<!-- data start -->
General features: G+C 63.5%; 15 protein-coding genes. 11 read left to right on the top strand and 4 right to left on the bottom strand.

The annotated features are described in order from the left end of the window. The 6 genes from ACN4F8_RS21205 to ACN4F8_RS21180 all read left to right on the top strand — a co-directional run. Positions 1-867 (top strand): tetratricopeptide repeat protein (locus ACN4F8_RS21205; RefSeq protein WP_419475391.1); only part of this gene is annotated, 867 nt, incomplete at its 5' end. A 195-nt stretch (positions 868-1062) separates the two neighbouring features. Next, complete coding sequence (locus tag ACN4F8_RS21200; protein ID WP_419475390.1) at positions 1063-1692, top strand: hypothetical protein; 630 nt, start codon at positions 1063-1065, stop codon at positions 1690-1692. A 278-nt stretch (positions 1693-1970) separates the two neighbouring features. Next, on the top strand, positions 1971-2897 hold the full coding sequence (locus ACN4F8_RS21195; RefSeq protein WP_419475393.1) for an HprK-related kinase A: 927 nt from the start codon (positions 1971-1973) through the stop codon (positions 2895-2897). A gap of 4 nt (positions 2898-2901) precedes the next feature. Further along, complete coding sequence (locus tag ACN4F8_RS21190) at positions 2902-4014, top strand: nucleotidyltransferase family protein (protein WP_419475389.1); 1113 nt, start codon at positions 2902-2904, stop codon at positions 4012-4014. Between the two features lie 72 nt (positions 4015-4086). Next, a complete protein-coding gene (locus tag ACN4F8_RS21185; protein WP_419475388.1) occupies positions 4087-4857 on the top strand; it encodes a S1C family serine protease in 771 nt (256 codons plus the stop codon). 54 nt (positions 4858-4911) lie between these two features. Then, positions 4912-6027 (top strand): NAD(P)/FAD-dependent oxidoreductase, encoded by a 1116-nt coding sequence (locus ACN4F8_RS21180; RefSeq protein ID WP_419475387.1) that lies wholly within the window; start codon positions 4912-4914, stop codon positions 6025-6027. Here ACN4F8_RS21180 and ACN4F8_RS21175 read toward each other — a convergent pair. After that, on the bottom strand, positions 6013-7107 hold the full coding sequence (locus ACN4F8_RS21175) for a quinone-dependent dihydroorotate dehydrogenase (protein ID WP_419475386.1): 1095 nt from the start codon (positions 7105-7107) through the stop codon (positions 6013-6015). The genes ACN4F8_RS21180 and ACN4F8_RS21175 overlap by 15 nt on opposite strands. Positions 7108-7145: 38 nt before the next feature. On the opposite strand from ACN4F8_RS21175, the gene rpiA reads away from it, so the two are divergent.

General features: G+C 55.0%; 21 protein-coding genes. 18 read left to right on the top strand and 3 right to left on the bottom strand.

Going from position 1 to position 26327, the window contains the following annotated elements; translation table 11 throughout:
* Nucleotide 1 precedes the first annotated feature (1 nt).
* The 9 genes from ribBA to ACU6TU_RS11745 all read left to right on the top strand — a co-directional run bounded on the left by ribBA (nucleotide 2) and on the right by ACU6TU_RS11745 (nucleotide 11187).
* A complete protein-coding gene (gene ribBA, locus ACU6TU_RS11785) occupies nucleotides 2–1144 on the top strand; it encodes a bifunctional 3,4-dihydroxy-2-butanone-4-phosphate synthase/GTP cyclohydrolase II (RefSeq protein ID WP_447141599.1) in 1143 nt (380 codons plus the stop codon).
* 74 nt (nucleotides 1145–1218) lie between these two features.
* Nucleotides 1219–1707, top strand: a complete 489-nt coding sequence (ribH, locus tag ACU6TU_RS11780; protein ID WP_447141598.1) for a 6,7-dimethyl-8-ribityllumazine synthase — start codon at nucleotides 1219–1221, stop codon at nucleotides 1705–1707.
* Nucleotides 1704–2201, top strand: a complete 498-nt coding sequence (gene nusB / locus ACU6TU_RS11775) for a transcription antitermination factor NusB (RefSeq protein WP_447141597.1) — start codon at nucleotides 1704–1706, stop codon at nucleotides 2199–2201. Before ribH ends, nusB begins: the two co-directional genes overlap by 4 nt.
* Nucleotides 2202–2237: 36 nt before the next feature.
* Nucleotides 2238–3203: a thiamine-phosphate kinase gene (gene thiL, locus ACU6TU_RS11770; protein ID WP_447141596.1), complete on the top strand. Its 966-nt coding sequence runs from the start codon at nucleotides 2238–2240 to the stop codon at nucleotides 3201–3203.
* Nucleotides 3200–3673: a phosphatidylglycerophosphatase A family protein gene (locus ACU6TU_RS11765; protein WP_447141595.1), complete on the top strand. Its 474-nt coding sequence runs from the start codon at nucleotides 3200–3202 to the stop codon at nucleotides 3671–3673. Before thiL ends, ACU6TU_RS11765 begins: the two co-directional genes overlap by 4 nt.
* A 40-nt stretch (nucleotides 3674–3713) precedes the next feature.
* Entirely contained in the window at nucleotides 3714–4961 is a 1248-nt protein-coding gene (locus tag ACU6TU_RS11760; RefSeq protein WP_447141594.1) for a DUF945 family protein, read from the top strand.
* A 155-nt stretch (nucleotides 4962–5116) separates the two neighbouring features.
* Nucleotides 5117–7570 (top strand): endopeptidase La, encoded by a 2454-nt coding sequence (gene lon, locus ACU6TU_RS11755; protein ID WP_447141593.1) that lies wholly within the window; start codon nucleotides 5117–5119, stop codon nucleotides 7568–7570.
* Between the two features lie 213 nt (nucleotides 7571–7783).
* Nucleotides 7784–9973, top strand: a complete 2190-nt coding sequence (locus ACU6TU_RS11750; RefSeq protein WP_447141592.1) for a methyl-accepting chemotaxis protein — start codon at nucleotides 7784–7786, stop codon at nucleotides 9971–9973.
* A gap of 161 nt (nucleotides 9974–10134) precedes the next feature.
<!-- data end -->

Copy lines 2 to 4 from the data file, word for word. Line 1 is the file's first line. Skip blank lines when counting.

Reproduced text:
The annotated features are described in order from the left end of the window. The 6 genes from ACN4F8_RS21205 to ACN4F8_RS21180 all read left to right on the top strand — a co-directional run. Positions 1-867 (top strand): tetratricopeptide repeat protein (locus ACN4F8_RS21205; RefSeq protein WP_419475391.1); only part of this gene is annotated, 867 nt, incomplete at its 5' end. A 195-nt stretch (positions 868-1062) separates the two neighbouring features. Next, complete coding sequence (locus tag ACN4F8_RS21200; protein ID WP_419475390.1) at positions 1063-1692, top strand: hypothetical protein; 630 nt, start codon at positions 1063-1065, stop codon at positions 1690-1692. A 278-nt stretch (positions 1693-1970) separates the two neighbouring features. Next, on the top strand, positions 1971-2897 hold the full coding sequence (locus ACN4F8_RS21195; RefSeq protein WP_419475393.1) for an HprK-related kinase A: 927 nt from the start codon (positions 1971-1973) through the stop codon (positions 2895-2897). A gap of 4 nt (positions 2898-2901) precedes the next feature. Further along, complete coding sequence (locus tag ACN4F8_RS21190) at positions 2902-4014, top strand: nucleotidyltransferase family protein (protein WP_419475389.1); 1113 nt, start codon at positions 2902-2904, stop codon at positions 4012-4014. Between the two features lie 72 nt (positions 4015-4086). Next, a complete protein-coding gene (locus tag ACN4F8_RS21185; protein WP_419475388.1) occupies positions 4087-4857 on the top strand; it encodes a S1C family serine protease in 771 nt (256 codons plus the stop codon). 54 nt (positions 4858-4911) lie between these two features. Then, positions 4912-6027 (top strand): NAD(P)/FAD-dependent oxidoreductase, encoded by a 1116-nt coding sequence (locus ACN4F8_RS21180; RefSeq protein ID WP_419475387.1) that lies wholly within the window; start codon positions 4912-4914, stop codon positions 6025-6027. Here ACN4F8_RS21180 and ACN4F8_RS21175 read toward each other — a convergent pair. After that, on the bottom strand, positions 6013-7107 hold the full coding sequence (locus ACN4F8_RS21175) for a quinone-dependent dihydroorotate dehydrogenase (protein ID WP_419475386.1): 1095 nt from the start codon (positions 7105-7107) through the stop codon (positions 6013-6015). The genes ACN4F8_RS21180 and ACN4F8_RS21175 overlap by 15 nt on opposite strands. Positions 7108-7145: 38 nt before the next feature. On the opposite strand from ACN4F8_RS21175, the gene rpiA reads away from it, so the two are divergent.

General features: G+C 55.0%; 21 protein-coding genes. 18 read left to right on the top strand and 3 right to left on the bottom strand.

Going from position 1 to position 26327, the window contains the following annotated elements; translation table 11 throughout: